The whole two-day event was brilliant! They always are of course but there are always some highlights that come up to surprise and entertain. Convention regulars gave warm appreciation to newcomer Simon Rose who also travelled from the London area and embraced the 1940’s theme, sang some appropriate wartime songs and even tried to flog ladies nylons from the stage! On Sunday night he entertained us with some tap dancing to the accompaniment on the banjo-uke of Johnny Key. I stood at the side of the stage with my video camera and gazed in awe as Simon tapped furiously to the music from Johnny Key’s banjo-uke.  Sometimes in life you start on something and then wonder why you started it and then the next big question is usually how to get out of it! Tap dancing is strenuous to say the least and in the warm confines of the Lancastrian Suite I felt for Simon as he tapped furiously away to a gleeful and appreciative audience. I was reminded of the theory that George developed his syncopated style of banjo-uke playing by accompanying Beryl whilst she also tapped out the rhythm. I feared that the stage (which of course is only assembled for our convention) was showing signs of stress from Simon’s delightful display – I was also slightly concerned at the amount of sweat dropping from Simon’s brow as he furiously accompanied Johnny’s rhythmic playing. Fortunately Simon gave out before the stage did – but for me, Simon Rose deserves the highest praise, a new member who established himself and raised the roof in one weekend! Ten out of Ten for effort and sheer entertainment – Simon, you are welcome back any time!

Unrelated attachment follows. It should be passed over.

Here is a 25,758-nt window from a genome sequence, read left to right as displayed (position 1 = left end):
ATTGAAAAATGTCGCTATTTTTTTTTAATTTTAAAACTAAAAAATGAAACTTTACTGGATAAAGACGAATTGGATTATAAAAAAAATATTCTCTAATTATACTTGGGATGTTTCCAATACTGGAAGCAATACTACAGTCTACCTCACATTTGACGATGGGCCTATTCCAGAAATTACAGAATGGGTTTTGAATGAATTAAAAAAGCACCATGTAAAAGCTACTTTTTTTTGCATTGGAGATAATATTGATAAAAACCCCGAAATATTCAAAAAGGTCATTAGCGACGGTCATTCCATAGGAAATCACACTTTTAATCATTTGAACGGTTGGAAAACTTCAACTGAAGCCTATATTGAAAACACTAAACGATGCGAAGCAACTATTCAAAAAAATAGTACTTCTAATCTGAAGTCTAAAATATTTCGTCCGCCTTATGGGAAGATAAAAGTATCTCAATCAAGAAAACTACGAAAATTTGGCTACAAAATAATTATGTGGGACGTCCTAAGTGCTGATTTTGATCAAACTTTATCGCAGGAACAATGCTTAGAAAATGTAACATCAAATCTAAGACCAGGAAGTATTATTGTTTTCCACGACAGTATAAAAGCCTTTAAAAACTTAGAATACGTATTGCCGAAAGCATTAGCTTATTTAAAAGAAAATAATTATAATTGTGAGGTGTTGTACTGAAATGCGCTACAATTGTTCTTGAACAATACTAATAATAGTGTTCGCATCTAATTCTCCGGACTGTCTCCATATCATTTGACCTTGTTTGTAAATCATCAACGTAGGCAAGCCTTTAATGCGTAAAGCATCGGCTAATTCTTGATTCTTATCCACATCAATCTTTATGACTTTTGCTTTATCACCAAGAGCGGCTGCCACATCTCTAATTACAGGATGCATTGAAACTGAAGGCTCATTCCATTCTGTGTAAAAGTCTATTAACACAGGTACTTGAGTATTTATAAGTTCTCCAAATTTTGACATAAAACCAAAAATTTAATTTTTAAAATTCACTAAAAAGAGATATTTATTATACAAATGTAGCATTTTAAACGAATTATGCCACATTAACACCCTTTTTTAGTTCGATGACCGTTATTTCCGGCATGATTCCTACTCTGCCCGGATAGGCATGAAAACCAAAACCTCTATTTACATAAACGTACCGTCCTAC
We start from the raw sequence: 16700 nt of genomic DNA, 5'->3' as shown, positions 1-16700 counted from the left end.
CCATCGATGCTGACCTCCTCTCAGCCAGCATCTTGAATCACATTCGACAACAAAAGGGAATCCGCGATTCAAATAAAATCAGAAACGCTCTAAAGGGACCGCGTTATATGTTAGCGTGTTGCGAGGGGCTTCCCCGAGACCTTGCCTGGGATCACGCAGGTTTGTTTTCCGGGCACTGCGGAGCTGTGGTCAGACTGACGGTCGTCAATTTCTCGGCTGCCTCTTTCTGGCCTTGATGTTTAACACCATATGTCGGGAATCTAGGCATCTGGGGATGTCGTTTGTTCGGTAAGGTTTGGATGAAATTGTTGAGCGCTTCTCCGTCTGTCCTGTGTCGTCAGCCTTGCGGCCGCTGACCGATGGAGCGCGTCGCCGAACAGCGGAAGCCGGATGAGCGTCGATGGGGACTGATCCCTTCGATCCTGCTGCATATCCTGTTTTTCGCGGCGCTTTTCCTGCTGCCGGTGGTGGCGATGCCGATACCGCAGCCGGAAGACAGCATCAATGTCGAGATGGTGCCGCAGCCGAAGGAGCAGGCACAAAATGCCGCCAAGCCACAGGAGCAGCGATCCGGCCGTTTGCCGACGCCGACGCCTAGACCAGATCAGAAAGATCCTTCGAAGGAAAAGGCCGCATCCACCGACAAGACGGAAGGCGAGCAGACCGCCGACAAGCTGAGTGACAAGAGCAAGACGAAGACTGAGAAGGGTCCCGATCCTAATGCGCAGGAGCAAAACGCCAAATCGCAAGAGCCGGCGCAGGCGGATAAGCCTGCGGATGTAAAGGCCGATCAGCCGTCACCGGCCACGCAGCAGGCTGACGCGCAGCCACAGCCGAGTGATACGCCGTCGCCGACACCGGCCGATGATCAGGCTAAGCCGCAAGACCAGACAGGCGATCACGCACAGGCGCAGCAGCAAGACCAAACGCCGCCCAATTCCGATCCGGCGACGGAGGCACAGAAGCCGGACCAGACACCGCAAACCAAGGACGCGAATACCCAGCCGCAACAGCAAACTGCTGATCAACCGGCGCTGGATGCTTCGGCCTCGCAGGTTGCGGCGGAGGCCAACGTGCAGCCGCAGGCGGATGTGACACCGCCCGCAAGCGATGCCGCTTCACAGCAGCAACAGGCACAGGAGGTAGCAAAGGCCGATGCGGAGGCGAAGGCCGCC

Saturday night was reserved for the special “The GFS at War” concert which started with community singing from the audience, lead by John Wally who organised the whole event. The audience was assisted by having the lyrics to six popular World War II songs displayed on a screen on stage from the video projector. Then followed images of Neville Chamberlain as he declared war on Germany. This was then followed by images of Winston Churchill and then low and behold, the great man himself took to the stage to offer more wise words. Mr Churchill has certainly worn well over the last 79 years since war was declared - I couldn’t help but think that Sir Winston bore a remarkable likeness to GFS member Martin Fowkes but then again, my eyes are not what they were and it was surely the great man with his stirring oratory that we all gazed upon. How could the following concert fail after such a brilliant and novel introduction with the singing, the images and Winston himself? Then the wartime concert opened with the brilliant Lewis Clifton and “Smile All The Time” and proceeded throughout Saturday evening with one entertainer after another singing the songs that made George Formby a household name and helped to keep people’s spirits up when all around them was chaos. We even had bouts of comedy from Vivien Mawdsley and Kate Howard and later in the evening John Walley and Frances Lister ensured that this was a concert with a difference. Finally Sir Winston came back to close the show to rousing cheers and applause from all around the room. The Sale branch organiser Alan Newton deserves a special mention for bringing with him many union jack flags for the audience to wave throughout the community singing and the rest of the evening.